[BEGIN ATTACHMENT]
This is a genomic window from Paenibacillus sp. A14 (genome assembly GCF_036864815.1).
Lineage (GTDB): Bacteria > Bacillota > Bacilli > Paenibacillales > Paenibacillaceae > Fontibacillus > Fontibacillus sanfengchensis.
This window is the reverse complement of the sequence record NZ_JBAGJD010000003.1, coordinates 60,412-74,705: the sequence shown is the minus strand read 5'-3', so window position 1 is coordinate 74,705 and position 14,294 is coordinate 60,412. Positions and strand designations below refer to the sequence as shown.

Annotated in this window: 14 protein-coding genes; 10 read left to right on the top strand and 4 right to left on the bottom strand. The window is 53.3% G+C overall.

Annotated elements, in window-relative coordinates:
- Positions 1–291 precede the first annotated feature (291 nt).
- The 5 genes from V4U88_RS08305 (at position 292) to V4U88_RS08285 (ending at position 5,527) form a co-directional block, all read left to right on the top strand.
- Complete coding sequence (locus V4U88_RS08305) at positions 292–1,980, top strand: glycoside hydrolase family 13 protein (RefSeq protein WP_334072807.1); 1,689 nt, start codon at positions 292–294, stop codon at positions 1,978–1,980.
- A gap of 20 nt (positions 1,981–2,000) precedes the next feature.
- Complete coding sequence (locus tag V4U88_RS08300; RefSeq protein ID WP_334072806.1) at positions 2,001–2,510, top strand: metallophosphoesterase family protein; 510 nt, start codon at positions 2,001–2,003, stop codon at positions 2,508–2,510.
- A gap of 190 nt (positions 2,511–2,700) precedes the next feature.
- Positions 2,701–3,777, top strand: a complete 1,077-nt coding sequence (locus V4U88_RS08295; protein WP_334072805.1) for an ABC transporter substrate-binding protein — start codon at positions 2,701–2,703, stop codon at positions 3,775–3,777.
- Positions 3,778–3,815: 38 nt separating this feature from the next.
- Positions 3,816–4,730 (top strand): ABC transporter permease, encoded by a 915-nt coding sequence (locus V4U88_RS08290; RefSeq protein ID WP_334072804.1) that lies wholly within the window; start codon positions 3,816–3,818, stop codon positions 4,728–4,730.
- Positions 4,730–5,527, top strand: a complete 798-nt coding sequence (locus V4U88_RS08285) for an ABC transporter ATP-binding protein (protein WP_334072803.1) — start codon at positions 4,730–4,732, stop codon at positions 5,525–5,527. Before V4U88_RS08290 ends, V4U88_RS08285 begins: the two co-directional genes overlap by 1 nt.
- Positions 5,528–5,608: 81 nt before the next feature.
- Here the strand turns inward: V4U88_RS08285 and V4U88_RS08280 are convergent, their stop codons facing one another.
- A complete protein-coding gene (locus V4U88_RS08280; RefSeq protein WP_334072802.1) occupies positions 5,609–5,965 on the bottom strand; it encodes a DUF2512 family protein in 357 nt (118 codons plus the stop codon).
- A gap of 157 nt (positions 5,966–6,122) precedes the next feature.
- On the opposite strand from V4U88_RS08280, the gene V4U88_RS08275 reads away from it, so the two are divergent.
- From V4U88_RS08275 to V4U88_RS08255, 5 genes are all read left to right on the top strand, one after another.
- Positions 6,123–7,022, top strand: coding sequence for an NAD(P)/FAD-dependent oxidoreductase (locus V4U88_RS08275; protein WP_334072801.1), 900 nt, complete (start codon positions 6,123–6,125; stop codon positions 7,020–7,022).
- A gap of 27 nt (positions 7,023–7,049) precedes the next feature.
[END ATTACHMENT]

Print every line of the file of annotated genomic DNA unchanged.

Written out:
This is a genomic window from Paenibacillus sp. A14 (genome assembly GCF_036864815.1).
Lineage (GTDB): Bacteria > Bacillota > Bacilli > Paenibacillales > Paenibacillaceae > Fontibacillus > Fontibacillus sanfengchensis.
This window is the reverse complement of the sequence record NZ_JBAGJD010000003.1, coordinates 60,412-74,705: the sequence shown is the minus strand read 5'-3', so window position 1 is coordinate 74,705 and position 14,294 is coordinate 60,412. Positions and strand designations below refer to the sequence as shown.

Annotated in this window: 14 protein-coding genes; 10 read left to right on the top strand and 4 right to left on the bottom strand. The window is 53.3% G+C overall.

Annotated elements, in window-relative coordinates:
- Positions 1–291 precede the first annotated feature (291 nt).
- The 5 genes from V4U88_RS08305 (at position 292) to V4U88_RS08285 (ending at position 5,527) form a co-directional block, all read left to right on the top strand.
- Complete coding sequence (locus V4U88_RS08305) at positions 292–1,980, top strand: glycoside hydrolase family 13 protein (RefSeq protein WP_334072807.1); 1,689 nt, start codon at positions 292–294, stop codon at positions 1,978–1,980.
- A gap of 20 nt (positions 1,981–2,000) precedes the next feature.
- Complete coding sequence (locus tag V4U88_RS08300; RefSeq protein ID WP_334072806.1) at positions 2,001–2,510, top strand: metallophosphoesterase family protein; 510 nt, start codon at positions 2,001–2,003, stop codon at positions 2,508–2,510.
- A gap of 190 nt (positions 2,511–2,700) precedes the next feature.
- Positions 2,701–3,777, top strand: a complete 1,077-nt coding sequence (locus V4U88_RS08295; protein WP_334072805.1) for an ABC transporter substrate-binding protein — start codon at positions 2,701–2,703, stop codon at positions 3,775–3,777.
- Positions 3,778–3,815: 38 nt separating this feature from the next.
- Positions 3,816–4,730 (top strand): ABC transporter permease, encoded by a 915-nt coding sequence (locus V4U88_RS08290; RefSeq protein ID WP_334072804.1) that lies wholly within the window; start codon positions 3,816–3,818, stop codon positions 4,728–4,730.
- Positions 4,730–5,527, top strand: a complete 798-nt coding sequence (locus V4U88_RS08285) for an ABC transporter ATP-binding protein (protein WP_334072803.1) — start codon at positions 4,730–4,732, stop codon at positions 5,525–5,527. Before V4U88_RS08290 ends, V4U88_RS08285 begins: the two co-directional genes overlap by 1 nt.
- Positions 5,528–5,608: 81 nt before the next feature.
- Here the strand turns inward: V4U88_RS08285 and V4U88_RS08280 are convergent, their stop codons facing one another.
- A complete protein-coding gene (locus V4U88_RS08280; RefSeq protein WP_334072802.1) occupies positions 5,609–5,965 on the bottom strand; it encodes a DUF2512 family protein in 357 nt (118 codons plus the stop codon).
- A gap of 157 nt (positions 5,966–6,122) precedes the next feature.
- On the opposite strand from V4U88_RS08280, the gene V4U88_RS08275 reads away from it, so the two are divergent.
- From V4U88_RS08275 to V4U88_RS08255, 5 genes are all read left to right on the top strand, one after another.
- Positions 6,123–7,022, top strand: coding sequence for an NAD(P)/FAD-dependent oxidoreductase (locus V4U88_RS08275; protein WP_334072801.1), 900 nt, complete (start codon positions 6,123–6,125; stop codon positions 7,020–7,022).
- A gap of 27 nt (positions 7,023–7,049) precedes the next feature.